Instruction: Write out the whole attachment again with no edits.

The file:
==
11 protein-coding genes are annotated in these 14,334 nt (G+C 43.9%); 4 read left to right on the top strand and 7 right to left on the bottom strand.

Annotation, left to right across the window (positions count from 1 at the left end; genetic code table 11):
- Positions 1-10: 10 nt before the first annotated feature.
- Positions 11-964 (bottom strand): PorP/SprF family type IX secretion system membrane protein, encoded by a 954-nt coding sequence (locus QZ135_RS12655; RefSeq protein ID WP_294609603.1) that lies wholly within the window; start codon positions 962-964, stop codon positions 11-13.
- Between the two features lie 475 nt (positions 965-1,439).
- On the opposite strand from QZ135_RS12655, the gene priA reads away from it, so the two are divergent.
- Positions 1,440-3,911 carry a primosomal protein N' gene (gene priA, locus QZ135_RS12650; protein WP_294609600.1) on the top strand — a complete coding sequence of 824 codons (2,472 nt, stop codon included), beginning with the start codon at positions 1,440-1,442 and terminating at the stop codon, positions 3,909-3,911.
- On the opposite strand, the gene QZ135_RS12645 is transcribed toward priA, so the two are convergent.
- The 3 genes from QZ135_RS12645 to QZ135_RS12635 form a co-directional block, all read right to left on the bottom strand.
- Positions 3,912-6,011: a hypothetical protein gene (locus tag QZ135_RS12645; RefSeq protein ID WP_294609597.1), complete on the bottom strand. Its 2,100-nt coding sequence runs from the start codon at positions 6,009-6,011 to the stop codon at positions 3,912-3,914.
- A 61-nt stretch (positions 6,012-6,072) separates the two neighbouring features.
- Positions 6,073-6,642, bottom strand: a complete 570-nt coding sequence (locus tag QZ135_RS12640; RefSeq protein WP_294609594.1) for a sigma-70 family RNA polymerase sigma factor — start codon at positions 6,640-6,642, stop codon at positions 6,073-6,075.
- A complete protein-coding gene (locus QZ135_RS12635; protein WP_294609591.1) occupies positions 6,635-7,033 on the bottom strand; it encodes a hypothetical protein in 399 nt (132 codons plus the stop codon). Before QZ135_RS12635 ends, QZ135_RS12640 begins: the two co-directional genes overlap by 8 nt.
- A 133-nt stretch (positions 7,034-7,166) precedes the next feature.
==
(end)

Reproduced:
11 protein-coding genes are annotated in these 14,334 nt (G+C 43.9%); 4 read left to right on the top strand and 7 right to left on the bottom strand.

Annotation, left to right across the window (positions count from 1 at the left end; genetic code table 11):
- Positions 1-10: 10 nt before the first annotated feature.
- Positions 11-964 (bottom strand): PorP/SprF family type IX secretion system membrane protein, encoded by a 954-nt coding sequence (locus QZ135_RS12655; RefSeq protein ID WP_294609603.1) that lies wholly within the window; start codon positions 962-964, stop codon positions 11-13.
- Between the two features lie 475 nt (positions 965-1,439).
- On the opposite strand from QZ135_RS12655, the gene priA reads away from it, so the two are divergent.
- Positions 1,440-3,911 carry a primosomal protein N' gene (gene priA, locus QZ135_RS12650; protein WP_294609600.1) on the top strand — a complete coding sequence of 824 codons (2,472 nt, stop codon included), beginning with the start codon at positions 1,440-1,442 and terminating at the stop codon, positions 3,909-3,911.
- On the opposite strand, the gene QZ135_RS12645 is transcribed toward priA, so the two are convergent.
- The 3 genes from QZ135_RS12645 to QZ135_RS12635 form a co-directional block, all read right to left on the bottom strand.
- Positions 3,912-6,011: a hypothetical protein gene (locus tag QZ135_RS12645; RefSeq protein ID WP_294609597.1), complete on the bottom strand. Its 2,100-nt coding sequence runs from the start codon at positions 6,009-6,011 to the stop codon at positions 3,912-3,914.
- A 61-nt stretch (positions 6,012-6,072) separates the two neighbouring features.
- Positions 6,073-6,642, bottom strand: a complete 570-nt coding sequence (locus tag QZ135_RS12640; RefSeq protein WP_294609594.1) for a sigma-70 family RNA polymerase sigma factor — start codon at positions 6,640-6,642, stop codon at positions 6,073-6,075.
- A complete protein-coding gene (locus QZ135_RS12635; protein WP_294609591.1) occupies positions 6,635-7,033 on the bottom strand; it encodes a hypothetical protein in 399 nt (132 codons plus the stop codon). Before QZ135_RS12635 ends, QZ135_RS12640 begins: the two co-directional genes overlap by 8 nt.
- A 133-nt stretch (positions 7,034-7,166) precedes the next feature.